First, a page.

My interest in TCGA analyses began at UVA when I would witness lab members misuse cBioPortal to show that their genes were involved in cancer. I began to wonder why we study genes and then retroactively try to show that they may be involved in cancer. Why not just study the genes that are most likely to be involved in cancer? Surprisingly, you could only find lists of the genes that were most commonly mutated in cancer and not genes whose expression correlated with survival. I was also curious if the same genes were implicated in the different cancers and ended up publishing the largest pan-cancer analylsis of prognostic genes. I realized there wasn't a good data portal for survival data, especially for miRNAs and lncRNAs, so I created OncoLnc. I also was interested in using the RNA-SEQ data from TCGA to identify novel lncRNAs and with Brian Reon developed a pipeline for finding lncRNAs in brain cancer. I am still very much involved in TCGA data analyses. OncoLnc receives over 50K hits per month and I constantly answer questions concerning OncoLnc. I am currently working on applying machine learning strategies to TCGA data.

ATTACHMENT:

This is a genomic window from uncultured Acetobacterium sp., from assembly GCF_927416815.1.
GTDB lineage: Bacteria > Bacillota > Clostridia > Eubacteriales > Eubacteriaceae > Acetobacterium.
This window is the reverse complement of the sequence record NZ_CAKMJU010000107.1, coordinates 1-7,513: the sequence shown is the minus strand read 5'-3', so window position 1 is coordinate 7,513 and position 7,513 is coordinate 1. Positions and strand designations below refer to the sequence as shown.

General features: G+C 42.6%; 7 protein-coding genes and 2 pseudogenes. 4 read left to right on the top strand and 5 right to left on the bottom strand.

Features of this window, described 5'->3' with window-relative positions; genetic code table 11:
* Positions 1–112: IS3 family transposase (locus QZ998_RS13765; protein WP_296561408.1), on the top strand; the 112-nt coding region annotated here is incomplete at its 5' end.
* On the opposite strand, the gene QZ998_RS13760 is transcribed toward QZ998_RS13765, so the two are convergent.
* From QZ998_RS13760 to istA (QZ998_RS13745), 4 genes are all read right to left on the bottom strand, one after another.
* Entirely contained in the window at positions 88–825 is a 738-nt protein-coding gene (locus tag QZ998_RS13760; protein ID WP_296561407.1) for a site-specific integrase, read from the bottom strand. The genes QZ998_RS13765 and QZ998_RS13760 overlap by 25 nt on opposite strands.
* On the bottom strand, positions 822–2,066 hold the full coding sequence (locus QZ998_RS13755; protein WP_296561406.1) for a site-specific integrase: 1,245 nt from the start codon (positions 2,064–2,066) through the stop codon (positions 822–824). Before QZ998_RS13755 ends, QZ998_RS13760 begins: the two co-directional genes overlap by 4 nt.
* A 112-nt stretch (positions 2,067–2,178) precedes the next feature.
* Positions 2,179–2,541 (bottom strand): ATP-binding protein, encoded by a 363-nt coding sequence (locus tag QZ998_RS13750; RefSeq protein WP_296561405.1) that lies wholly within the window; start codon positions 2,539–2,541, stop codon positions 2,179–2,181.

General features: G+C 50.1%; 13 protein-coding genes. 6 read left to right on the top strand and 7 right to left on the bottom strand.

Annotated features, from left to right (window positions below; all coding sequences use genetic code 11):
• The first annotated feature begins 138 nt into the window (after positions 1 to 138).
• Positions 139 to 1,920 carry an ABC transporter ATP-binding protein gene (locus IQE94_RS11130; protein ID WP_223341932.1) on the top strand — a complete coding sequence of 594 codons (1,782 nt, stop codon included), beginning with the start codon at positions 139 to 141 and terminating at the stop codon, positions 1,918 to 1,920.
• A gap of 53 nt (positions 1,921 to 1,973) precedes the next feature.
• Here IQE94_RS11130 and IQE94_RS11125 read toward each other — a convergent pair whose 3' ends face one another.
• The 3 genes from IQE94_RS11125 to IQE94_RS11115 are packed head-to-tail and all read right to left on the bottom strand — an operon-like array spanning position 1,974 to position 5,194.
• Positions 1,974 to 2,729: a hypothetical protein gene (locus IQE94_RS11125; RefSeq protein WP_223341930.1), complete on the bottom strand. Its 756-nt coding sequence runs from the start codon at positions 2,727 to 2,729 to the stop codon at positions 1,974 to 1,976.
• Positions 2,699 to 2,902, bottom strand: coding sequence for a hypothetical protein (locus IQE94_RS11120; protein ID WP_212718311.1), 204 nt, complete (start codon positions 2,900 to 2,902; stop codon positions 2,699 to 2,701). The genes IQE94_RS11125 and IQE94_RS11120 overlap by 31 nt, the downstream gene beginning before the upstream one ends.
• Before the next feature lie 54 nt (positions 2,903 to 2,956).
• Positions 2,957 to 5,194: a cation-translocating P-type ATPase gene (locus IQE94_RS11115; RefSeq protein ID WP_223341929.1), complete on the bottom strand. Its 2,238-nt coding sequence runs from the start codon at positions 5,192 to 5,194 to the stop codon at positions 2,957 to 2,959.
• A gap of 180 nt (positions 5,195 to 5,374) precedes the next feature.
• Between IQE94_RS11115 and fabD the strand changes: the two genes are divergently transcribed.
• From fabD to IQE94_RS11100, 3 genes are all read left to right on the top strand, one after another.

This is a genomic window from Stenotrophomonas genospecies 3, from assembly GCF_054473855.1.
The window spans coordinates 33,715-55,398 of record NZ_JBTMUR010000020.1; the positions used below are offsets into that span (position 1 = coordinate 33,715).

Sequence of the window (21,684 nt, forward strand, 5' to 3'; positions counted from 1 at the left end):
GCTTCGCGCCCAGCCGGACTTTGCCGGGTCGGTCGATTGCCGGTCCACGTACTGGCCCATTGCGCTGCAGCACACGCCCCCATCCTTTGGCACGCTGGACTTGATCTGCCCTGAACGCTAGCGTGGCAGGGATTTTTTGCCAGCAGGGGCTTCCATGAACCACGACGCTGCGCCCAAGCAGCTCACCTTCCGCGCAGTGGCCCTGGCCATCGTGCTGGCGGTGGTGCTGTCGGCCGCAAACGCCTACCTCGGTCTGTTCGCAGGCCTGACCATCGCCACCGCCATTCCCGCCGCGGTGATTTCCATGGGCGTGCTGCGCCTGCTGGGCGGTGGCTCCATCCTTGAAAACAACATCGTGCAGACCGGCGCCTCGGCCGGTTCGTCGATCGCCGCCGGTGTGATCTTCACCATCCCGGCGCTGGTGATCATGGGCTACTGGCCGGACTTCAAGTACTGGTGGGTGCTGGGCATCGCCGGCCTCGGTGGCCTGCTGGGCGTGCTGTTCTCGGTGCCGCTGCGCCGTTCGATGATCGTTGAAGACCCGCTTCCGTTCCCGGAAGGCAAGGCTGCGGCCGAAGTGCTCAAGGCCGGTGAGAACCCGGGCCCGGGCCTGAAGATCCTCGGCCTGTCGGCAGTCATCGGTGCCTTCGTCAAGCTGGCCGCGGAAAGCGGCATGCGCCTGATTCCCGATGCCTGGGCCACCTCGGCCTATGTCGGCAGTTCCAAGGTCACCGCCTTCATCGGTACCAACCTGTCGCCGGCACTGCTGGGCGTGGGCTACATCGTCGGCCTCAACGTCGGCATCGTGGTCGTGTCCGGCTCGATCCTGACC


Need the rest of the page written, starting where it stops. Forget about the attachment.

Related Publications
OncoRank: A pan-cancer method of combining survival correlations and its application to mRNAs, miRNAs, and lncRNAs PeerJ Preprints
A Pan-cancer analysis of prognostic genes PeerJ
Expression of lncRNAs in Low-Grade Gliomas and Glioblastoma Multiforme: An In Silico Analysis PLOS Medicine
OncoLnc: Linking TCGA survival data to lncRNAs, mRNAs, and miRNAs PeerJ Computer Science
The lncRNA DRAIC/PCAT29 locus constitutes a tumor-suppressive nexus Molecular Cancer Research
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